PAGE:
Top: From a $500 stud fee to $3.4 million in earnings, Little Mike is a rags-to-riches story. Photo Credit Eclipse Sportswire Inc. Bottom: Little Mike and the Vaccarezzas earned their biggest win in the $3 million Breeders’ Cup Turf. Photo Credit EquiSport Photos.
Top: Little Mike scored a breakout win in the 2012 Woodford Reserve Turf Classic S. (G1) on Kentucky Derby Day. Photo Credit EquiSport Photos. Bottom: The Vaccarezza family has racked up plenty of hardware campaigning Little Mike. Photo Credit Eclipse Sportswire Inc.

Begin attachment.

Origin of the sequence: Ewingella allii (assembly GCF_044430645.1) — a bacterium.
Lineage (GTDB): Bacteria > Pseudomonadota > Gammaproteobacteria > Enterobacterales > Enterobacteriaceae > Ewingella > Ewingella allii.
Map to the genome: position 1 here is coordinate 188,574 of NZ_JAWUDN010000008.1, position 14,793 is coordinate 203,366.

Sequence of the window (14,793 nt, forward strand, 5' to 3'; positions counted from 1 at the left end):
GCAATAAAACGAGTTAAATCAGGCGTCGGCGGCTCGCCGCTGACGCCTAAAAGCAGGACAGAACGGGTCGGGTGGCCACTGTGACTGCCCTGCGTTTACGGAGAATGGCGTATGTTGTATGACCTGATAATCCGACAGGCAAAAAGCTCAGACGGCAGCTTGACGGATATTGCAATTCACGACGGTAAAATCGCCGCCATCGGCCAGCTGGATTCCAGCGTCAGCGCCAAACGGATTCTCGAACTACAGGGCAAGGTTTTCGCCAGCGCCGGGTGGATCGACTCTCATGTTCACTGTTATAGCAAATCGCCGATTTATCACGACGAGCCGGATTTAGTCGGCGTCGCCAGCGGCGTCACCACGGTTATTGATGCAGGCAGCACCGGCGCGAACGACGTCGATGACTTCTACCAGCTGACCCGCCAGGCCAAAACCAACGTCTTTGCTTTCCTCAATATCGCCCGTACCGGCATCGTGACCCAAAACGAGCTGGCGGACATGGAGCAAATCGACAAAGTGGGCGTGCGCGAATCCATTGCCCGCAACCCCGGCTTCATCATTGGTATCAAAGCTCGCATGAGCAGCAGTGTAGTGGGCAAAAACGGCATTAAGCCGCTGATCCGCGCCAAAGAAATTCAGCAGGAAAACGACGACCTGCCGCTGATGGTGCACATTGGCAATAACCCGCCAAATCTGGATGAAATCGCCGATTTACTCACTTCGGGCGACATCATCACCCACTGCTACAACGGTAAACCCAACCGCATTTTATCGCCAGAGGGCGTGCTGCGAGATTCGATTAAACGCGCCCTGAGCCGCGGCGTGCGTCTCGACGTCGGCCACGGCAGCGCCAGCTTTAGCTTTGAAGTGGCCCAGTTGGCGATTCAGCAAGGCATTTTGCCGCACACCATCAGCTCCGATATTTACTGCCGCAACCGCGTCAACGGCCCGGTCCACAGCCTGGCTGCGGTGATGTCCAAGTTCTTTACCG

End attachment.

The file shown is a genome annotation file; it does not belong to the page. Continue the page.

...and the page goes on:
“She went to, like, ten different places, and nobody wanted a mare,” Vaccarezza recalled. Finally, Dr. Jean White, an Ocala veterinarian, took Hay Jude in.“I told her, ‘I might breed her, I might not, but there’s just something about this mare.’” Vaccarezza first sent Hay Jude to Tiger Ridge and immediately got a big payoff. The resulting foal, Little Nick, won a trio of stakes and earned $498,609. How did Vaccarezza choose Little Mike’s sire, Spanish Steps? “That’s another crazy story,” he said. “I happened to be in Ocala looking for a farm, and I got lost. I pulled into this farm and asked a man there for directions to so-and-so, and, all of a sudden, out of nowhere, the most beautiful horse I’ve ever seen in my life came walking from a paddock to a barn. I asked the gentleman, ‘Who is that horse?’ He told me it was Spanish Steps.” Spanish Steps never raced, but he is a full brother to revered sire Unbridled’s Song, and his looks alone were enough to convince Vaccarezza to book Hay Jude. “I bred my mare for a lousy $500,” Vaccarezza recalled. It’s as well he did, because the product of Hay Jude and Spanish Steps is, of course, Little Mike. “It was meant to be,” Vaccarezza said. J. J. Crupi might not have wanted Hay Jude at his training center, but he was impressed when he got her son by Spanish Steps, Vaccarezza said. “He always told me there was something special about this horse,” Vaccarezza said. “Little Mike wasn’t very big, but he liked him.” There’s been a lot to like. Now the Vaccarezzas hope Little Mike can become the first U.S.-based runner to take the Hong Kong Cup since Val’s Price did it in 1997. “It’s amazing how a horse can change people’s lives,” Vaccarezza said. “Not just in a money situation. Yes, that’s good, the horse makes almost $4 million. But, that aside, there’s the recognition. It’s good for the game to see a horse out of a mare like this bred to Spanish Steps for $500. It’s a dream come true. You don’t necessarily have to breed Serena’s Song to Storm Cat and spend $20 million to have a champion.”